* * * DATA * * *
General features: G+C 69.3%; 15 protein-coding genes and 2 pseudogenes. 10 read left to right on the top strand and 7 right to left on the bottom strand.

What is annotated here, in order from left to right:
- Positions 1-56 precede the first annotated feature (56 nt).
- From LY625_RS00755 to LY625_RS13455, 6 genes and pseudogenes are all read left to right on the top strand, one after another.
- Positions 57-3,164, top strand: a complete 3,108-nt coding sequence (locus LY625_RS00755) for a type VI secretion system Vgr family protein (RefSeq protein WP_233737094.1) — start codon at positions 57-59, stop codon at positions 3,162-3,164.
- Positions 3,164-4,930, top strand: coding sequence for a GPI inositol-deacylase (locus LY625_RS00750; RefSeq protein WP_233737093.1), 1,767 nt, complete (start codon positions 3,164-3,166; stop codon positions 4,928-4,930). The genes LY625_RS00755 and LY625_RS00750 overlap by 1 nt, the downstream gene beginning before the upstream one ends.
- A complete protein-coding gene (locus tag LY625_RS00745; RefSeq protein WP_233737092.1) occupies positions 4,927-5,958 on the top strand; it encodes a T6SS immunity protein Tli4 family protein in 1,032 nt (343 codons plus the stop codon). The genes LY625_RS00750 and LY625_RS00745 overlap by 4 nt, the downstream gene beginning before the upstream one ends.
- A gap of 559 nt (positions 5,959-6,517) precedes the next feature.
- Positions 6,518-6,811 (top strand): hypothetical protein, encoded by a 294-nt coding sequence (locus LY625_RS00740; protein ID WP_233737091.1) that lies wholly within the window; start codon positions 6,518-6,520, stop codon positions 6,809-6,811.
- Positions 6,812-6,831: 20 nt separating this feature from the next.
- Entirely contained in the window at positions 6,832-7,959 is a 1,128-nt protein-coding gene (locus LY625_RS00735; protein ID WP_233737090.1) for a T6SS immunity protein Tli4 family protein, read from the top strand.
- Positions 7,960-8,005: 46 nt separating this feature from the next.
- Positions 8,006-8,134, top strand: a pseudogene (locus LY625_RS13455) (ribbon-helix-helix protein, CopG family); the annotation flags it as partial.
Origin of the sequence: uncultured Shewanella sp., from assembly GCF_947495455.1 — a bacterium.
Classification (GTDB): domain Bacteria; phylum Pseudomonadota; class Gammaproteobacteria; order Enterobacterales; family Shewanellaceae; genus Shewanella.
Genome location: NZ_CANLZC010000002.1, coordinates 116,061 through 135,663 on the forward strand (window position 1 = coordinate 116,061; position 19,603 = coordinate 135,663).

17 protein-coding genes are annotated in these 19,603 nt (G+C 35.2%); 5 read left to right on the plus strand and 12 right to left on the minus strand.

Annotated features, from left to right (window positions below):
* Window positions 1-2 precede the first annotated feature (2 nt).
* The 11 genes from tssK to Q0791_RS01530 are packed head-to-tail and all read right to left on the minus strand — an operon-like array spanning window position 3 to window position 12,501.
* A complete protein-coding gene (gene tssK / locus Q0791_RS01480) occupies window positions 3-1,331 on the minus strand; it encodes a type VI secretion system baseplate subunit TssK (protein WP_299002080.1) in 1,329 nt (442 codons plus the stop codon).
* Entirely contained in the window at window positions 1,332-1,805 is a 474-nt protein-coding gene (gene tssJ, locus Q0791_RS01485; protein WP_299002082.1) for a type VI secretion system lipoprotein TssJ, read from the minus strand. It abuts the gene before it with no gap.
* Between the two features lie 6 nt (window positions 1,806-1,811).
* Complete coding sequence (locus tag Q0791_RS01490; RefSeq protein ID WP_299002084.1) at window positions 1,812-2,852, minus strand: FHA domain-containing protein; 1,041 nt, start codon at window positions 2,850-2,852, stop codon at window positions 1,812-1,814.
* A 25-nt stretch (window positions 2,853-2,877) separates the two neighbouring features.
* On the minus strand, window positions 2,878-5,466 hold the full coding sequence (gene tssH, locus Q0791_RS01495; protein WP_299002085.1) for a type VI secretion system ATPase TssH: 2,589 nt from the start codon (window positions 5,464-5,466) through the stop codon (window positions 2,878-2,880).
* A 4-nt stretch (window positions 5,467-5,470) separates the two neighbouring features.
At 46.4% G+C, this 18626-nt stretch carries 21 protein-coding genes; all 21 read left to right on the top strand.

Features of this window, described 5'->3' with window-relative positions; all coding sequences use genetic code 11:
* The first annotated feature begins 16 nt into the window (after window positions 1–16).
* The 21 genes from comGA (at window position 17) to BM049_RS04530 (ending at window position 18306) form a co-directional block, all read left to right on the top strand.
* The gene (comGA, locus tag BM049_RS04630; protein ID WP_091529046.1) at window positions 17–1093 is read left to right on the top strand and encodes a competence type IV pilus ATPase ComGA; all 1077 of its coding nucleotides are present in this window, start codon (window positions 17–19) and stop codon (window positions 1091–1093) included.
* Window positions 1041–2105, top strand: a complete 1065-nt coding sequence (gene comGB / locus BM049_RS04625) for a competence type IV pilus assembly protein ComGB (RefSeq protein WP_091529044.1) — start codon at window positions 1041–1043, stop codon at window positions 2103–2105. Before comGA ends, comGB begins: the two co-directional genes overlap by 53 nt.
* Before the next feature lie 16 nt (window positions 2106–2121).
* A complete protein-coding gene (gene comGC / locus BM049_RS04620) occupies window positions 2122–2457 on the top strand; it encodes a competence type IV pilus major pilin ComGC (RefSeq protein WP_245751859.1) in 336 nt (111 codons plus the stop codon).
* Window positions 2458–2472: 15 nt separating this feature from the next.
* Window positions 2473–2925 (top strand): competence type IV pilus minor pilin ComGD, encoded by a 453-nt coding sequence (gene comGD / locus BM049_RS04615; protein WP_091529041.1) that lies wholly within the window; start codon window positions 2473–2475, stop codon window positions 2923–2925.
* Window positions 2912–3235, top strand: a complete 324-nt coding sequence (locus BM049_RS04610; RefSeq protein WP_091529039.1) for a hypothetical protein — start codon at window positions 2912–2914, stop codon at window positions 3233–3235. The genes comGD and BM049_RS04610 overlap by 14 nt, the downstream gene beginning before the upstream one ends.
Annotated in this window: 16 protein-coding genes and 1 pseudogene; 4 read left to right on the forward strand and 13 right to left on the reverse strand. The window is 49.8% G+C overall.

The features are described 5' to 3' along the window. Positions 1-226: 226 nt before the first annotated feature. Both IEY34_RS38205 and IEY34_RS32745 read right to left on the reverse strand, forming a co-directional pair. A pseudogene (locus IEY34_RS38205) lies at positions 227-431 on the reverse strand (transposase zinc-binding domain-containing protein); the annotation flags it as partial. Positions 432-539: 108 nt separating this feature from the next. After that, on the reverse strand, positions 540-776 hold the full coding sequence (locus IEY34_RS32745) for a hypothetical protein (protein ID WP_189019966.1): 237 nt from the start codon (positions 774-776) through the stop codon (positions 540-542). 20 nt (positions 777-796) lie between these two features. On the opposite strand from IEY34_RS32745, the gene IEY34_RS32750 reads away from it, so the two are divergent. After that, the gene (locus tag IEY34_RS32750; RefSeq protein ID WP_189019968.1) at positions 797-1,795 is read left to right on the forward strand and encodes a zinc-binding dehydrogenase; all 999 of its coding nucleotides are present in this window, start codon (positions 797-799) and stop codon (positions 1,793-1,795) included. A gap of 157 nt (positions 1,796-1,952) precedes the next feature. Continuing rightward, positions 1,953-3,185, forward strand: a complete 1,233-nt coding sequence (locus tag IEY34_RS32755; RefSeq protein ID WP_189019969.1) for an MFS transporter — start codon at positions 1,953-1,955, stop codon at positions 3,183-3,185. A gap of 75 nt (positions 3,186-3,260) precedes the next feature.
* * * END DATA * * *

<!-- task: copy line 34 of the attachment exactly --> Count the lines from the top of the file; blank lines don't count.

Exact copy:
* Before the next feature lie 16 nt (window positions 2106–2121).